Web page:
Abstract: This poster will present a literature review of studies between 2000 to date on parental stress of parents with children with Autism. Parents of children with autism experience higher levels of parental stress than parents of children with other disabilities (e.g., Dabrowska & Pisula, 2010; Estes et al., 2009; Hartley et al., 2012; Hayes & Watson 2013). Characteristics of parents have been reported to be associated with parental stress in parents of children with autism, including employment status, marriage status, quality of life, receipt of support services). Characteristics of children with autism have also been reported to be associated with parental stress, including maladaptive behavior, level of autism severity, gender, and receipt of early intervention. However, the majority of these parental stress studies have mainly focused on parents of young children with autism. There is a lack of study focusing on parents of children with autism with a wide age range. In addition, studies on immigrant families of children with autism have showed that new immigrant families often do not have good support systems, thus, parents have higher parental stress (Starr et al., 2014). Compared with non-immigrant families, immigrant families are more likely to receive poorer quality of family-centered care, need interpreter to speak with service providers, and children are more likely to receive significantly less usual source of care (Lin et al., 2012). However, limited studies have analyzed the differences in parental stress between immigrant and nonimmigrant families of children with autism. Future directions for research in this area and a discussion on useful support strategies for parents will also be discussed.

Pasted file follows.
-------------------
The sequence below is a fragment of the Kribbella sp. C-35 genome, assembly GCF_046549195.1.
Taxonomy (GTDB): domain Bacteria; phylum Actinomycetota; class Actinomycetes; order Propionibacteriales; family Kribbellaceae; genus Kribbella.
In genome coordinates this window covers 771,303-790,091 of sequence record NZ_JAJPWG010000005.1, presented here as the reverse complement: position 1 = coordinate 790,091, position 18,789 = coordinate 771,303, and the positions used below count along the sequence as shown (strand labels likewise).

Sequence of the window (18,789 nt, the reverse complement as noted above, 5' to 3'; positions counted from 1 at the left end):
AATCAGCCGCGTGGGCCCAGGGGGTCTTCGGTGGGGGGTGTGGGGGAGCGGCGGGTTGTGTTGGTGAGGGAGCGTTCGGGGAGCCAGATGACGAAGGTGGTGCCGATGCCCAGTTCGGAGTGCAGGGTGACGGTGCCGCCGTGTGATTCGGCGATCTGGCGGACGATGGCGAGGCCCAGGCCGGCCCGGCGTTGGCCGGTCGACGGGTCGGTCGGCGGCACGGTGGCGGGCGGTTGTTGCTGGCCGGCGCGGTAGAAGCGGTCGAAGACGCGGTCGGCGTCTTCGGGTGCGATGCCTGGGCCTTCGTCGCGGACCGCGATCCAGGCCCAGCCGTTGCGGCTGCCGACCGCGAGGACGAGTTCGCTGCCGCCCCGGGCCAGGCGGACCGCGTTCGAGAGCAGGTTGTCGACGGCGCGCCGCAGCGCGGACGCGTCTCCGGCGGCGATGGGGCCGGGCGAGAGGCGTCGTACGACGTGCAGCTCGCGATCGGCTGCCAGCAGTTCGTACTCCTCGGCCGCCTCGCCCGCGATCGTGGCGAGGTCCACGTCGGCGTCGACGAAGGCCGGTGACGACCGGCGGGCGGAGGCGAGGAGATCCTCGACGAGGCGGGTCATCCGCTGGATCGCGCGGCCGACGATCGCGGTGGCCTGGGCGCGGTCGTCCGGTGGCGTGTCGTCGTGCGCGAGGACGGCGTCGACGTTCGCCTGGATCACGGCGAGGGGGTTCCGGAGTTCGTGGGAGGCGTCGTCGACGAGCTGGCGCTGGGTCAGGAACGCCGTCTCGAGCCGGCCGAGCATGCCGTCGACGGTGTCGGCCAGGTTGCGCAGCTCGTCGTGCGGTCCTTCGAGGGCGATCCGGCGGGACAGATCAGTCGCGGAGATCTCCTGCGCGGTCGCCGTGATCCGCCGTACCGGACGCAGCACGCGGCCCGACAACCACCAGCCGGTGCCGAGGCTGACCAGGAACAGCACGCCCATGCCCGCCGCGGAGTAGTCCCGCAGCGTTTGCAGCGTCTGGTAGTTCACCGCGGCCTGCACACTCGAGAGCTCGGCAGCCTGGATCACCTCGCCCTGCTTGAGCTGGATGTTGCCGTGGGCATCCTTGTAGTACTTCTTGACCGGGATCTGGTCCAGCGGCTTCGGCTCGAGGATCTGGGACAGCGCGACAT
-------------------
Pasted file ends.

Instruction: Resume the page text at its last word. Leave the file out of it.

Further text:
99. Errorless Learning in Therapy